Since 2013, I have been enjoying working on a Facebook page of a fashion brand. When I started off, I had no idea about the kind of technical analysis and effort that goes into running such a page. No, it isn’t just about posting an update and replying to all the comments.
I made mistakes, and I learnt a lot from it. In fact, I learned some things that I think only an experienced person would have discovered so far about this social media giant. Not everyone understands how Facebook works when it comes to business pages. Not everyone knows how the algorithm works and how the ads work.
While there are many documentation and blogs you can find out about using Facebook pages the right way, I think the things that I learnt are quite different. Note that they may not be entirely accurate for all but for me, they are the results of my experiments and all my social media efforts on this site are driven by those findings.
Today I am going to share those five things that I learnt using this social media site and running different kinds of Facebook pages for various types of brands. Again, they may not be technically correct but for me they are.
1.Your post will never reach someone’s timeline unless
If you think that you will post an excellent update on your page, and all your fans would get to see it, you’re very wrong. Your post would hardly reach 10% of those fans. The organic reach is so little. In fact, 10% is also a colossal number. You can say that your post would almost reach nobody.
But people do see different posts on their timelines. How does that happen then? In two ways. One way is that you boost the post. This way you will set targetting where you will mention the country, age group, gender and interests that you want to tap. The people who match the set criteria would be able to see your post. You can also set it up in a way to make people who already like your page and their friends see your posts.
Another way is simple but tough. When a person likes your page, there are high chances he/she would never see your page posts again. But if that person visits your page, scrolls down some posts, likes and comments on them, then the chances of your future posts reaching his timeline increase.
So, these are the only two ways people get to see your posts. Else, it is you alone on your Facebook page thinking of maybe you’re posting something wrong. No, you’re not wrong. You’re just working on a money-hungry platform.
2. All Facebook cares about is money
Apart from the routine updates from the friends, this social media ruler refuses to let pages enjoy the same kind of treatment. Of course, they say it stops brands from spamming the users. Does it? Asking the brands to spend money on increasing their page reach is a way to curb spam?
Now, if you own a brand page, you must know that no matter how hard you try, how awesome content you post, your future still depends on how much money you pay to Facebook. Stop blaming yourself for doing boring jobs. They just don’t reach people because Fb doesn’t want that.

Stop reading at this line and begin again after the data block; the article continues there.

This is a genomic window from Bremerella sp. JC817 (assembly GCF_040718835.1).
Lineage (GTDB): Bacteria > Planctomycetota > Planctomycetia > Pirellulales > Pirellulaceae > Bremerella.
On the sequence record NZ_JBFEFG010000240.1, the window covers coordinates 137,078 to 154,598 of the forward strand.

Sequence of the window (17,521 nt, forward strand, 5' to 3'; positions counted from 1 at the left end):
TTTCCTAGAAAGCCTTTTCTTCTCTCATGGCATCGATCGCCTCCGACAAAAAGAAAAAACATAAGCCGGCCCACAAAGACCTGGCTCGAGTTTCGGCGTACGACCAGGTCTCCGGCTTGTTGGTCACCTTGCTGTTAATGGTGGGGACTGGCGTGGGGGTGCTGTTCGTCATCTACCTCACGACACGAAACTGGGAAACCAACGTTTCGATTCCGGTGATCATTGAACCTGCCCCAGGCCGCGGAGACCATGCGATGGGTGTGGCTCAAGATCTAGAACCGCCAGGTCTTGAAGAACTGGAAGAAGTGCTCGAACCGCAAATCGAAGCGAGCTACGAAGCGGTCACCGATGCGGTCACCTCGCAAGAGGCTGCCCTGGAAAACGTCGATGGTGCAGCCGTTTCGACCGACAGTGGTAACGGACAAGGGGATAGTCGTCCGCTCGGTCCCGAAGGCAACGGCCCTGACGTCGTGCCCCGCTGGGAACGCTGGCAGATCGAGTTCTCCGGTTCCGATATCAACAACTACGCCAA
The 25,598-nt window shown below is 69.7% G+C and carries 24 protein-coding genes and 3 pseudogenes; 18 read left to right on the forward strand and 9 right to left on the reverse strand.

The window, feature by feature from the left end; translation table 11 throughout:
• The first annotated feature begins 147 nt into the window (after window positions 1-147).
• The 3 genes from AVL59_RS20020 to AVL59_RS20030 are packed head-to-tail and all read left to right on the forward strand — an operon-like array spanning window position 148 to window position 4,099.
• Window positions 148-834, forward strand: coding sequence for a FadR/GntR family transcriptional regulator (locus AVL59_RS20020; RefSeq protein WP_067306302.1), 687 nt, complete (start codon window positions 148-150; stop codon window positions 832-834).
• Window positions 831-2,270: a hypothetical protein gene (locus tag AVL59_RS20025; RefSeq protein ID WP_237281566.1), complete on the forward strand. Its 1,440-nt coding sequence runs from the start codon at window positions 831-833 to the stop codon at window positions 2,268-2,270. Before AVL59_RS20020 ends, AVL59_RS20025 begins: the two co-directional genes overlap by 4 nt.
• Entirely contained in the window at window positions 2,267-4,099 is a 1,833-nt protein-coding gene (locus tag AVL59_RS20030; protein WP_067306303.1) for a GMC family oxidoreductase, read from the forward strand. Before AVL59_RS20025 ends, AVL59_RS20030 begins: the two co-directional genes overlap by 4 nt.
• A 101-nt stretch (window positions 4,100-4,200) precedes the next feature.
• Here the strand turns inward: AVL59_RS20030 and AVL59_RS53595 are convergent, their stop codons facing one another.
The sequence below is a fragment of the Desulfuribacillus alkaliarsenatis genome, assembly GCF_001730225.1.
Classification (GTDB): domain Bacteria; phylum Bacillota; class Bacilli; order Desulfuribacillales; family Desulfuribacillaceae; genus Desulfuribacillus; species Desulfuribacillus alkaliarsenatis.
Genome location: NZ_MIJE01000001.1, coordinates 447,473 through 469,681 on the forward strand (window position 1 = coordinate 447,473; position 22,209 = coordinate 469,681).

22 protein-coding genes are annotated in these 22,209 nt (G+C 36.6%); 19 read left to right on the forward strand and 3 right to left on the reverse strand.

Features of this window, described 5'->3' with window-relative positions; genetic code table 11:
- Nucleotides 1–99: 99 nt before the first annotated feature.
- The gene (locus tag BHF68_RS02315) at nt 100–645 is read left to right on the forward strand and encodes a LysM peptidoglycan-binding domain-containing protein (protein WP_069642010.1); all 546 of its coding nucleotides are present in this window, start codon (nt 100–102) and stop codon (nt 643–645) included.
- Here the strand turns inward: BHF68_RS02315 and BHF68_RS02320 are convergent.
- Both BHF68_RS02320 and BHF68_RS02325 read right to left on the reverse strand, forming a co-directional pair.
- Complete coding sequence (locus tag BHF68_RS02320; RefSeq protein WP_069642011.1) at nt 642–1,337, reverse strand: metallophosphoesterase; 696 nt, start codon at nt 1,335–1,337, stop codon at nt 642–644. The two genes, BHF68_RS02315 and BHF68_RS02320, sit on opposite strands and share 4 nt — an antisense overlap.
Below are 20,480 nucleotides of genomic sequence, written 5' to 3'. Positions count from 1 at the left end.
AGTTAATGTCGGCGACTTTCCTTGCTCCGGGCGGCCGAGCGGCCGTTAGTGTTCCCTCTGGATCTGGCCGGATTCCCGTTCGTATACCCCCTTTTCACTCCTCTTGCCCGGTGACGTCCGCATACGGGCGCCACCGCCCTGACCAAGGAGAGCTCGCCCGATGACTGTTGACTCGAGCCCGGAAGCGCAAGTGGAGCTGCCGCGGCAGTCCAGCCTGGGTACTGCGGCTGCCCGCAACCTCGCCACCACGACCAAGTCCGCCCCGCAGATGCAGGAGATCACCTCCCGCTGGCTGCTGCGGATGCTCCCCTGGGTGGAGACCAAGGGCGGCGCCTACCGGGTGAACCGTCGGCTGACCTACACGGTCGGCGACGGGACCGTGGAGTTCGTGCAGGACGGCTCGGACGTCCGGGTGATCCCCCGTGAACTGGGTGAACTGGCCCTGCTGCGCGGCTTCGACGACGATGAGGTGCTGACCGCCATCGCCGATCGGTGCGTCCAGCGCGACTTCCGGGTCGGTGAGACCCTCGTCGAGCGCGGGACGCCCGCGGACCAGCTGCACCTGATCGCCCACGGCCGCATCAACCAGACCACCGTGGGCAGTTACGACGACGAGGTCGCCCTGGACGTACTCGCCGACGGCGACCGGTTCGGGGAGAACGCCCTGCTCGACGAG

3. They keep changing prices for boost for particular keywords
I have never seen an official announcement from Facebook telling that they have changed the pricing structure. Maybe I missed all of them since 2013. Let me know if I did. But don’t you think that’s cheating?
One day your expected post reach for the same kind of target keywords and the audience is 15000 and next it is 1500. That’s a hell of a big change to not notice. I noticed that. And it feels you’re being cheated. At least, they can just inform us.
4. They do not care how good you’re
Do I even need to talk about this? How many posts go viral in a month? Now subtract the jobs that used paid boosts. What’s the number you can guess? I bet it would be very very low. Go on and do the research and you would see.
Your post quality doesn’t matter. No matter what you do, it all boils down to how much money you spend on the boost. Of course, ordinary people or the non-page owners don’t see the boost stats but those who have been into managing social media for long can quickly tell whether a post has been boosted or not.
5. Page boost is useless
This is just a tip I learnt and wanted to share with people who do run social media campaigns on Facebook. Now, Facebook provides two options for advertisements on the page. Either you can promote your page for more likes, or you can promote your post. When you promote your page, all you get is likes. That person who likes your page might not even visit your page and engage with it. That means you do get the likes, but there are very small chances that those fans would ever hear from you again.
When you do a post boost, you get engagement on your page. That increases the chances of those people hearing from you again. Also, if there’s a link to the post you promoted, you can drive traffic to your